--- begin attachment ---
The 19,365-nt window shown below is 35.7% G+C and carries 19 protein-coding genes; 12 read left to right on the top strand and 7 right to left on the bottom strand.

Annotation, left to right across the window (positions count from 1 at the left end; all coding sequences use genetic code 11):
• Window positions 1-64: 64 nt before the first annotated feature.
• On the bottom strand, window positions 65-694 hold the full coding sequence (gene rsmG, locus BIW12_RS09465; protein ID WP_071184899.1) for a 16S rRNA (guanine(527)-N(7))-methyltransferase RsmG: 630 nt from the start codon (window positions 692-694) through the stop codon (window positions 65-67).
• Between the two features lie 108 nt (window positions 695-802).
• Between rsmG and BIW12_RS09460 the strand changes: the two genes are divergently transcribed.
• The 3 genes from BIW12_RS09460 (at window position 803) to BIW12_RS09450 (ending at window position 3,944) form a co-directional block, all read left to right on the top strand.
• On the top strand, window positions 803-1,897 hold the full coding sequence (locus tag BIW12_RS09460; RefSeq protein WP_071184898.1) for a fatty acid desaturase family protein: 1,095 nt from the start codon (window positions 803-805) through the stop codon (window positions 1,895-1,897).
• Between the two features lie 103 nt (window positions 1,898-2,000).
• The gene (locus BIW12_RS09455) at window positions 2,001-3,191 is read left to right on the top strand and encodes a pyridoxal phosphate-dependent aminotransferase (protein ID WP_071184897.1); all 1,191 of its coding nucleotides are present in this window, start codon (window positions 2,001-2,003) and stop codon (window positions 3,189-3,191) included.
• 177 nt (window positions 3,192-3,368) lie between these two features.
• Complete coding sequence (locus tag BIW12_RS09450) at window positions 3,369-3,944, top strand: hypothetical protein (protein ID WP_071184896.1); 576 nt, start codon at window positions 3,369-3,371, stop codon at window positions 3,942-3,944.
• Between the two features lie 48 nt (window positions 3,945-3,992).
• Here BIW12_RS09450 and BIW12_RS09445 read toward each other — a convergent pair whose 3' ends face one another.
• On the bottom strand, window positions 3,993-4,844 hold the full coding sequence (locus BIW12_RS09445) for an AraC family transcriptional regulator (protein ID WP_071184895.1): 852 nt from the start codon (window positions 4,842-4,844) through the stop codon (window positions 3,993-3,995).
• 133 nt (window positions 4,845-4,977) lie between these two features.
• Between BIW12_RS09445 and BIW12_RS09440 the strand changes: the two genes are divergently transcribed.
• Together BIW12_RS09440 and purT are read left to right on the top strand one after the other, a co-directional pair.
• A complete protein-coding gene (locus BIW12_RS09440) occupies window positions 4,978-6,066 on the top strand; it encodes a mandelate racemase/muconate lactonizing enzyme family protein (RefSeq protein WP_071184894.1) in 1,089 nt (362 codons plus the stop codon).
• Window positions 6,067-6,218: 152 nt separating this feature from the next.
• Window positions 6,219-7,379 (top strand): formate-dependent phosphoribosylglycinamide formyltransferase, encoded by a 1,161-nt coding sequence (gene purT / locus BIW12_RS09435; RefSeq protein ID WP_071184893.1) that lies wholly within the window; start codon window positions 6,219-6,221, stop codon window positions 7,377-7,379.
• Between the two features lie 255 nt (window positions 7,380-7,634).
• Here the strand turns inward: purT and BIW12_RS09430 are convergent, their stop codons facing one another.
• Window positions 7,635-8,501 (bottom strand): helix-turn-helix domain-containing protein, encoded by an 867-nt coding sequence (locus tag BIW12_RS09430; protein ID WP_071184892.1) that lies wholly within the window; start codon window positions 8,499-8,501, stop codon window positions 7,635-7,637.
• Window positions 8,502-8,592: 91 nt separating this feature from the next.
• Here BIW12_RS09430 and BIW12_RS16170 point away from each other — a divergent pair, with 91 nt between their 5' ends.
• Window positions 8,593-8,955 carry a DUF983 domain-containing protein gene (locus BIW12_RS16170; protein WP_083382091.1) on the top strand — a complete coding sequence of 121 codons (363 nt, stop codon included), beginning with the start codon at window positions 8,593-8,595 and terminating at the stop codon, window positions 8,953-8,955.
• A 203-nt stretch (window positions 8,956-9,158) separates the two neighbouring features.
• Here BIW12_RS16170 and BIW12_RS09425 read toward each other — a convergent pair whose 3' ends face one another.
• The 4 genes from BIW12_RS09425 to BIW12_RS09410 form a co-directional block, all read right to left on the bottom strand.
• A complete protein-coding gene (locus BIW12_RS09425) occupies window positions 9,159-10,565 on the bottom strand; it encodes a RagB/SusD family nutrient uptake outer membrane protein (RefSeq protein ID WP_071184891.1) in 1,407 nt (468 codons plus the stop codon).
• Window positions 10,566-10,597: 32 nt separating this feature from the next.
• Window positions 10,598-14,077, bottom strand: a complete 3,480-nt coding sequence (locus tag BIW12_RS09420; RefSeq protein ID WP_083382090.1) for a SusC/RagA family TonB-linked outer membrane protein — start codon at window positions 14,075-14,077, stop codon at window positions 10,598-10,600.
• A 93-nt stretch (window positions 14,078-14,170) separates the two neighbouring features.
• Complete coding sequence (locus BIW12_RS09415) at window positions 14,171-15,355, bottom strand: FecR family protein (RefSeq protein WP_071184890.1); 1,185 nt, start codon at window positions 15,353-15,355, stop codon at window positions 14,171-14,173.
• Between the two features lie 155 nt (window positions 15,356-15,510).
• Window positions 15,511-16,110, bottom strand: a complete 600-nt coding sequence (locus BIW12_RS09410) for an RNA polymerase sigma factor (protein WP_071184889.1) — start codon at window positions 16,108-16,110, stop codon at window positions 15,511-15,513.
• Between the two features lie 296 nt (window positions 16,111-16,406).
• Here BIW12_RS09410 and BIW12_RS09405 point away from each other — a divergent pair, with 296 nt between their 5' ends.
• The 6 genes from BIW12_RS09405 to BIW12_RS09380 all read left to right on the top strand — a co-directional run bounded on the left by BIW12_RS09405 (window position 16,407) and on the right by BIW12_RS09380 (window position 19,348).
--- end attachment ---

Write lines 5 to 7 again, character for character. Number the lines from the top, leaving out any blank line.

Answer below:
• Between the two features lie 108 nt (window positions 695-802).
• Between rsmG and BIW12_RS09460 the strand changes: the two genes are divergently transcribed.
• The 3 genes from BIW12_RS09460 (at window position 803) to BIW12_RS09450 (ending at window position 3,944) form a co-directional block, all read left to right on the top strand.